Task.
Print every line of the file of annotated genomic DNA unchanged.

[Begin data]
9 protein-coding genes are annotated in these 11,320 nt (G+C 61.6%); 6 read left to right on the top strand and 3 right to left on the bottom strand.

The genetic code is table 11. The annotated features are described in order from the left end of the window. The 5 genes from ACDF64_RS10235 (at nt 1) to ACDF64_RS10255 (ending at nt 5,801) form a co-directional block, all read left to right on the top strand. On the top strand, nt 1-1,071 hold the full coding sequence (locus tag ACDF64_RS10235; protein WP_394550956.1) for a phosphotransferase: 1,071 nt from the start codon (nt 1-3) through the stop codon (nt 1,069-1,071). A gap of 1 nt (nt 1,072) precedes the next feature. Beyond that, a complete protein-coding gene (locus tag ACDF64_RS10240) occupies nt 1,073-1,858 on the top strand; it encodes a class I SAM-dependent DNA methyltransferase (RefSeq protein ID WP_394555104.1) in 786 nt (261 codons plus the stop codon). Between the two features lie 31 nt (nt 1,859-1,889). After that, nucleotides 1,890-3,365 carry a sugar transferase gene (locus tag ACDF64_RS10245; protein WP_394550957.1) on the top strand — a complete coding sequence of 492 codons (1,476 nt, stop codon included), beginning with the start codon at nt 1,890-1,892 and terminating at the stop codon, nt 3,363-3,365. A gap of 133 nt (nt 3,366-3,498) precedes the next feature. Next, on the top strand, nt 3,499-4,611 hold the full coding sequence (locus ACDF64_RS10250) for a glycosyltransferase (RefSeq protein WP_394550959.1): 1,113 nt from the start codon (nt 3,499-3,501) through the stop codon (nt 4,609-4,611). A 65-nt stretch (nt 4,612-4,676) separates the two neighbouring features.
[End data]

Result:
9 protein-coding genes are annotated in these 11,320 nt (G+C 61.6%); 6 read left to right on the top strand and 3 right to left on the bottom strand.

The genetic code is table 11. The annotated features are described in order from the left end of the window. The 5 genes from ACDF64_RS10235 (at nt 1) to ACDF64_RS10255 (ending at nt 5,801) form a co-directional block, all read left to right on the top strand. On the top strand, nt 1-1,071 hold the full coding sequence (locus tag ACDF64_RS10235; protein WP_394550956.1) for a phosphotransferase: 1,071 nt from the start codon (nt 1-3) through the stop codon (nt 1,069-1,071). A gap of 1 nt (nt 1,072) precedes the next feature. Beyond that, a complete protein-coding gene (locus tag ACDF64_RS10240) occupies nt 1,073-1,858 on the top strand; it encodes a class I SAM-dependent DNA methyltransferase (RefSeq protein ID WP_394555104.1) in 786 nt (261 codons plus the stop codon). Between the two features lie 31 nt (nt 1,859-1,889). After that, nucleotides 1,890-3,365 carry a sugar transferase gene (locus tag ACDF64_RS10245; protein WP_394550957.1) on the top strand — a complete coding sequence of 492 codons (1,476 nt, stop codon included), beginning with the start codon at nt 1,890-1,892 and terminating at the stop codon, nt 3,363-3,365. A gap of 133 nt (nt 3,366-3,498) precedes the next feature. Next, on the top strand, nt 3,499-4,611 hold the full coding sequence (locus ACDF64_RS10250) for a glycosyltransferase (RefSeq protein WP_394550959.1): 1,113 nt from the start codon (nt 3,499-3,501) through the stop codon (nt 4,609-4,611). A 65-nt stretch (nt 4,612-4,676) separates the two neighbouring features.